The rest of their northernmost column has remained encamped blocking a similarly sized Catalan army, while the southermost Spanish army has wisely withdrawn to safer positions closer to Tarragona town, thus deceiving the Catalan expectations to dragging them into battle at a favourable to them location.

Thanks to such manoeuvre, the Spaniards at Montblanc now are enjoying a force of 3 Horse Regiments (one of them, Guard), 8 Infantry battalions (two of which, Guard) and 3 Batteries (light, medium and heavy, one of each) against the defenders, who are currently numbering 2 Horse Regiments, 4 Infantry battalions (one of which, Guard), 3 Mountain Fusiliers battalions and one single, heavy battery. All the Spanish units enjoy 100% troops, while most of their enemies suffer some ranks depletion --some 5% casualties as an average.

Both armies enjoy 3 generals each. While the Catalan commanders show some reasonable degree of efficiency and co-ordination (General Bellver as is a good +1 supreme commander, while his subordinates Nebot and De Ramon are both considered as average +0, on a scale ranging from +2 to -1), the Spanish staff is quite of a mystery (while Marquis of Aitona is an exceptional +2 commander, their other two generals Torremayor and Carvajal haven't tested their skills on the field yet).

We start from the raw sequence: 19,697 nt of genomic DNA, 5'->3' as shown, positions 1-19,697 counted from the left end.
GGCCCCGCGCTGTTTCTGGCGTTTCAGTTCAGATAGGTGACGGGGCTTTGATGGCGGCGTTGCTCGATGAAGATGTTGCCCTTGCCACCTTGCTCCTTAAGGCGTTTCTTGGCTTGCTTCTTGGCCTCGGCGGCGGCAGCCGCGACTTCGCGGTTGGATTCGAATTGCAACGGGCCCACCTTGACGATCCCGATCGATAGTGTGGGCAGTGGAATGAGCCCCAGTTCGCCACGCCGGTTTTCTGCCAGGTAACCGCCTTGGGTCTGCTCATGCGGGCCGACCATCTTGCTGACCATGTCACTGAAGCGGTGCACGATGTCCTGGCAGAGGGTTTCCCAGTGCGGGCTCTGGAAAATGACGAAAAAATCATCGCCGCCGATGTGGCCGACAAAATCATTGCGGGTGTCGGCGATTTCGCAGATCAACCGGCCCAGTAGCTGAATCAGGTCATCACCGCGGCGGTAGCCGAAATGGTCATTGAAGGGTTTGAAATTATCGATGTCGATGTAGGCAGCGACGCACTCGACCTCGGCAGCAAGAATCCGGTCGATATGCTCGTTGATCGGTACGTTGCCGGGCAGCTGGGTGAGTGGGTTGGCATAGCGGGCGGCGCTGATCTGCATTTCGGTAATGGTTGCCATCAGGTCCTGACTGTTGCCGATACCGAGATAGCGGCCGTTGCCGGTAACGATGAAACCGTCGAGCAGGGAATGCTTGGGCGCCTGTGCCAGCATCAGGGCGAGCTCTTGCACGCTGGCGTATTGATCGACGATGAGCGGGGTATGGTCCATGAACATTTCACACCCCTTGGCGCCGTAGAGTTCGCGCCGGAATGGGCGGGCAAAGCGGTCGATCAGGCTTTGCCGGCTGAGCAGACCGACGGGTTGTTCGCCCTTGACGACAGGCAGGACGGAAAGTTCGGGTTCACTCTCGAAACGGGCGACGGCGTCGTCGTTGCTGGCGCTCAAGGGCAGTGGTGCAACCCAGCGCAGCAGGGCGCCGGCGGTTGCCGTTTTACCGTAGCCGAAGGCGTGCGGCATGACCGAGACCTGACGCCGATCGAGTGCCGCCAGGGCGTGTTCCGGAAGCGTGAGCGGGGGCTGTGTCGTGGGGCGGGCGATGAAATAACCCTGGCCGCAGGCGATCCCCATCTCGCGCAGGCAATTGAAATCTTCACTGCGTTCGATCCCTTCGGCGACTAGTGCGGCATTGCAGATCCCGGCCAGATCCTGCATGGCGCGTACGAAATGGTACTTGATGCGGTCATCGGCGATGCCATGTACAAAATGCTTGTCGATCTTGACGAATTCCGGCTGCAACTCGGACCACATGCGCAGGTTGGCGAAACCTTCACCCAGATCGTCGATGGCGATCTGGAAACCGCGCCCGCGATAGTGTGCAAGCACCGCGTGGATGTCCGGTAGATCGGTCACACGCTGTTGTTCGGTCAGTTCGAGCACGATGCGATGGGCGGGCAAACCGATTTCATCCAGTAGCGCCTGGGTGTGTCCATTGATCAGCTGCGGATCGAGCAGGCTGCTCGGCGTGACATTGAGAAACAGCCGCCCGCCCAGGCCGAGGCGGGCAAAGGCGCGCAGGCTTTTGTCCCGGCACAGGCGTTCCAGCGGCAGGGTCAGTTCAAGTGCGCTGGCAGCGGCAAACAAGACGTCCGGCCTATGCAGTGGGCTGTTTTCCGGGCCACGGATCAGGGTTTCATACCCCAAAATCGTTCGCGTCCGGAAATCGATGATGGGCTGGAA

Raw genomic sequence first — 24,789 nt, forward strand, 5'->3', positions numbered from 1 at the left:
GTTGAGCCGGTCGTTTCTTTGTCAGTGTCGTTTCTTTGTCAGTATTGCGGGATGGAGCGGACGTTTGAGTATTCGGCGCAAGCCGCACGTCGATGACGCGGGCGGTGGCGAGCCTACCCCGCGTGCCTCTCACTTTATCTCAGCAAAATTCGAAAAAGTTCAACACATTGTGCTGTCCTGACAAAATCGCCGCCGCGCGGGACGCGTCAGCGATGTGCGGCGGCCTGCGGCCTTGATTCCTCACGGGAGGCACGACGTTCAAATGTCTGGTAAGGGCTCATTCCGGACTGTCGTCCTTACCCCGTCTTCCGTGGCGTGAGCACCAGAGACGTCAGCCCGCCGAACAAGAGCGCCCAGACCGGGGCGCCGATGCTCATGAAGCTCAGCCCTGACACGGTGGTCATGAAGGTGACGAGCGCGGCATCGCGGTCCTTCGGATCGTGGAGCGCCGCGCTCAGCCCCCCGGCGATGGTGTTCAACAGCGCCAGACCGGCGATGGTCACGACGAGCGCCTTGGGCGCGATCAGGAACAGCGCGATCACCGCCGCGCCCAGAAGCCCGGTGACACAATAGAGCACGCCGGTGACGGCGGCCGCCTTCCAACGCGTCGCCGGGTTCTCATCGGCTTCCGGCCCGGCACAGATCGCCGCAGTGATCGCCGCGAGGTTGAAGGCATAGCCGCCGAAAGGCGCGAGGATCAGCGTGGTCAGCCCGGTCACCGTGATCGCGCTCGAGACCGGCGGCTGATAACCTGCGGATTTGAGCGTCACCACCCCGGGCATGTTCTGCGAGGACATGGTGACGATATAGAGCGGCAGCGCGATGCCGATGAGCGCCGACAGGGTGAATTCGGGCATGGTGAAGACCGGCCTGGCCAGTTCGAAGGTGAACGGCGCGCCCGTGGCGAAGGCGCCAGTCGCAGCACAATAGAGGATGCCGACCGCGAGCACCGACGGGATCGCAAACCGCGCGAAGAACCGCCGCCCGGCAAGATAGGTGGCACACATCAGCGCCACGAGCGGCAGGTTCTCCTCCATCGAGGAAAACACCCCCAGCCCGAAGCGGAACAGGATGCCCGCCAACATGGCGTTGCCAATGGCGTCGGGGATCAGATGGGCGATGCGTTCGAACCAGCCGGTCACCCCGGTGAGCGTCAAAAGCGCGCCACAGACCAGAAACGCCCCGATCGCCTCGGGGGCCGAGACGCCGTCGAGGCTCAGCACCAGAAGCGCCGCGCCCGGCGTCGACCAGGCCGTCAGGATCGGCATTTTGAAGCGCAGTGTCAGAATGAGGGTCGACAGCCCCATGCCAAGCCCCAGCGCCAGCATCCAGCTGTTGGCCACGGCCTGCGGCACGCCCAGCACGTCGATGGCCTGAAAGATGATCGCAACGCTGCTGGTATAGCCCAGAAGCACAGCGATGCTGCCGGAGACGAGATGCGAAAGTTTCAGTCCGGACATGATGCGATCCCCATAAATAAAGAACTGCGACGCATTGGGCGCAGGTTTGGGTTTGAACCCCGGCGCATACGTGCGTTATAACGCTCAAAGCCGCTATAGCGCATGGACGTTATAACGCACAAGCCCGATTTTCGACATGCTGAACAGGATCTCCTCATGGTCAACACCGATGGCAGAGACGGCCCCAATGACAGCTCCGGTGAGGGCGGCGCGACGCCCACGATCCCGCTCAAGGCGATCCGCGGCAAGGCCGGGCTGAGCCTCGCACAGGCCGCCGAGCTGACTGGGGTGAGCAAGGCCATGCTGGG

So that a big battle is about to happen at Montblanc town for the second time, just four weeks later to the first one. This is quite a dramatical situation for the Catalan army there, for they've been pinned by North and South at once, so they have no escape. They must win or die.

On the diplomatical front, peace conversations are about to start at Versailles, where Princess Elisenda and Marquis of Vilana will have to handle things under a severe psychological pressure. They don't know yet, but they should obtain their first results before the Montblanc battle happens, so that an eventually adverse battle aftermath catches the French irreversibly committed in a first handful of agreements.

Besides, there is also an unpredictable mystery event about to happen this week. We are quite uncertain about its eventual impact yet. It could certainly turn things for the Catalans to even worse --or contrarily would put an unexpected pressure on the French negotiating team, who are currently quite confident on their chances of binding up the Catalans under quite restrictive conditions... Let's wait and see.

Last but not least, things are also happening at Madrid, where the insatisfaction of Castilian aristocracy face to the Princesse des Ursins unlimited powers so far have grown to a critical level.

If told a couple of years ago, I'd have never believed so much of a thrilling story could be produced by running a wargaming campaign!